Joel Cohen

Short Bio

After receiving a BS degree in Public Health and Environmental Studies from Tufts University, Joel enrolled at HSPH as a doctoral candidate in Environmental Health in the Molecular and Integrated Physiological Sciences program.  He joined the Laboratory for Environmental Health Nanosciences in 2010 under Center Director Dr. Philip Demokritou, where he received training in state-of-the art nanomaterial characterization techniques in both dry powder form and in liquid suspension, as well in vitro techniques for measuring nano-cellular interactions and toxicity.

Research Interests

Joel’s research interests include particle-cell interactions at the nano-bio interface using various in vitro models for measuring nanomaterial toxicity, cellular uptake, and nanomaterial translocation across cellular monolayers.  Additionally, he has developed a methodology to improve in vitro dosimetry via careful characterization of ENM interactions in liquid suspension, and modeling the subsequent effects on particle transport and delivery to cells in culture.  Joel’s research has relied on electron microscopy, dynamic light scattering, analytical ultracentrifugation, and various in vitro cellular models of nano-bio interactions.

Center Involvement

  1. Interactions of Engineered Nanomaterials in Physiological Fluids: Implications for In Vitro Nanotoxicology and Dosimetry
  2. Safe by design: Demonstrating the efficiency of a safer formulation concept for flame-generated engineered nanomaterials (ENMs)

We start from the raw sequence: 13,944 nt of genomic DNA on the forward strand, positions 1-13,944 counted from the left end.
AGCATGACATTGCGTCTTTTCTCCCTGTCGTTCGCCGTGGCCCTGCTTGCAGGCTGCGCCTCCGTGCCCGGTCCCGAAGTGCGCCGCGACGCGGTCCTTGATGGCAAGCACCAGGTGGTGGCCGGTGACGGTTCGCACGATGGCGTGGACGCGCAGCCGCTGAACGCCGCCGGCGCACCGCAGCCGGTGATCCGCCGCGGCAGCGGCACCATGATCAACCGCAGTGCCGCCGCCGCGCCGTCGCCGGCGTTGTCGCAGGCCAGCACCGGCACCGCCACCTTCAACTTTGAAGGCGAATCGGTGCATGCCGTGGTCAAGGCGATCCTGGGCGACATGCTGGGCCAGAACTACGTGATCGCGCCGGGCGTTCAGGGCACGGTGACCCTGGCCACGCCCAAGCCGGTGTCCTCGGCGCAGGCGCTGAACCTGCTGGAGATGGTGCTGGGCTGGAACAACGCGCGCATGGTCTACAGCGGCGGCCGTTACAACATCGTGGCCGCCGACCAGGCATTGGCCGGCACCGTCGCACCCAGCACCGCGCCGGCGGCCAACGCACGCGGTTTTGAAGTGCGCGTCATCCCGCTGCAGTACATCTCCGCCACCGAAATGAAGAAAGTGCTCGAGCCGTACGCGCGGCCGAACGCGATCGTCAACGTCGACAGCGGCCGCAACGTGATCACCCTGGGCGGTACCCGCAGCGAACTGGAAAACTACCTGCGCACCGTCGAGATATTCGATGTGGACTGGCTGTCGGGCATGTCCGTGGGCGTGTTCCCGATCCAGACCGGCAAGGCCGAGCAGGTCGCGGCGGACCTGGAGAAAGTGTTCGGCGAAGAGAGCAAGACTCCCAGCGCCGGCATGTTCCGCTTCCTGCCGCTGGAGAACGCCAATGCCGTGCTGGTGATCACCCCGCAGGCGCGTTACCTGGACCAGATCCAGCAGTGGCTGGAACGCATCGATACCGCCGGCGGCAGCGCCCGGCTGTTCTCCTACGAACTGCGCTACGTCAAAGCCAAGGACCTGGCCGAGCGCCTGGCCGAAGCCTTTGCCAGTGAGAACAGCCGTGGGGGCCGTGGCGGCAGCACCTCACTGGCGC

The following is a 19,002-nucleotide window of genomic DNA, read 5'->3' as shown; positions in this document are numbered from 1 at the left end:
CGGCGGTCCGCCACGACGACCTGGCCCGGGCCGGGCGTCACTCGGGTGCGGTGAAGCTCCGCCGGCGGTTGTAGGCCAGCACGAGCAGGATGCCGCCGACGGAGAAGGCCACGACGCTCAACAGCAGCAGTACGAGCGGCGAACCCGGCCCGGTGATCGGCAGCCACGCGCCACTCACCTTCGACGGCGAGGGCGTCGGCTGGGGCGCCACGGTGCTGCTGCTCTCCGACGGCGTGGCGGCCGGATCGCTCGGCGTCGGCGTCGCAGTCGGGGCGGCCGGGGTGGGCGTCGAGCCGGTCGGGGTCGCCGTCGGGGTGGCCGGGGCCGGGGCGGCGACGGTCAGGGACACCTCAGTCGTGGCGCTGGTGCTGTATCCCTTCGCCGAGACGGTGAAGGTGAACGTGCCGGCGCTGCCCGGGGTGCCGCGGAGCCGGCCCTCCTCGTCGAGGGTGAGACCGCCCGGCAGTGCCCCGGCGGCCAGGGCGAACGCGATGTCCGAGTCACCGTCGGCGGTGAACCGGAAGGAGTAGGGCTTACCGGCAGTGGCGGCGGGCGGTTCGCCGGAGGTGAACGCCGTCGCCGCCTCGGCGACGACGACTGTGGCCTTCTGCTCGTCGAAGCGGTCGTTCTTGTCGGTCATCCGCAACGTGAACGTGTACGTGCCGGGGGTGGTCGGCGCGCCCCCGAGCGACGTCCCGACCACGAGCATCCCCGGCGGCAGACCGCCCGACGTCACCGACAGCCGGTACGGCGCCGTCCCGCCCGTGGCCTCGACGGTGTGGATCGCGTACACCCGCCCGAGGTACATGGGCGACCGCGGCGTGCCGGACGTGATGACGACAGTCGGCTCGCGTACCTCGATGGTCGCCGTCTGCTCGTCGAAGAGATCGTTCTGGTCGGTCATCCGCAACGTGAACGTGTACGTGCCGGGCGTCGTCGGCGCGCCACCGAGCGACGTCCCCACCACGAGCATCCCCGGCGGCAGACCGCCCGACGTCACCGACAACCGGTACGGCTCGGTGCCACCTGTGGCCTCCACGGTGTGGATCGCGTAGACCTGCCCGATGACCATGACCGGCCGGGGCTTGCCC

3. Acute inhalation study of realistic nano scale CeO2 using the Harvard VENGES toxicological platform
  4. Tracking Translocation of Industrially Relevant Engineered Nanomaterials (ENMs) Across Alveolar Epithelial Monolayers In Vitro

Selected Publications

  1. Interactions of Engineered Nanomaterials in Physiological Media and Implications for In Vitro Dosimetry. J. Cohen, G. Deloid, G. Pyrgiotakis and P. Demokritou, Nanotoxicology – (2012) – doi: 10.3109/17435390.2012.666576 [pdf]
  2. Safer Formulation Concept for Flame-Generated Engineered Nanomaterials. S. Gass, J. M. Cohen, G Pyrgiotakis, G. A. Sotiriou, R. Derk, L. Rojanasakul, S. E. Pratsinis, P. Demokritou, ACS Environmental Science and Technology. – doi:10.1021/sc300152f [pdf]
  3. An in vivo and in vitro toxicological characterization of realistic nanoscale CeO2 inhalation exposures. P. Demokritou , S. Gass, G. Pyrgiotakis, J. M. Cohen, W. Goldsmith, W. McKinney, D. Frazer, J. Y Ma, D. Schwegler-Berry, J.D. Brain, V. Castranova, Nanotoxicology – doi:10.3109/17435390.2012.666576 [pdf]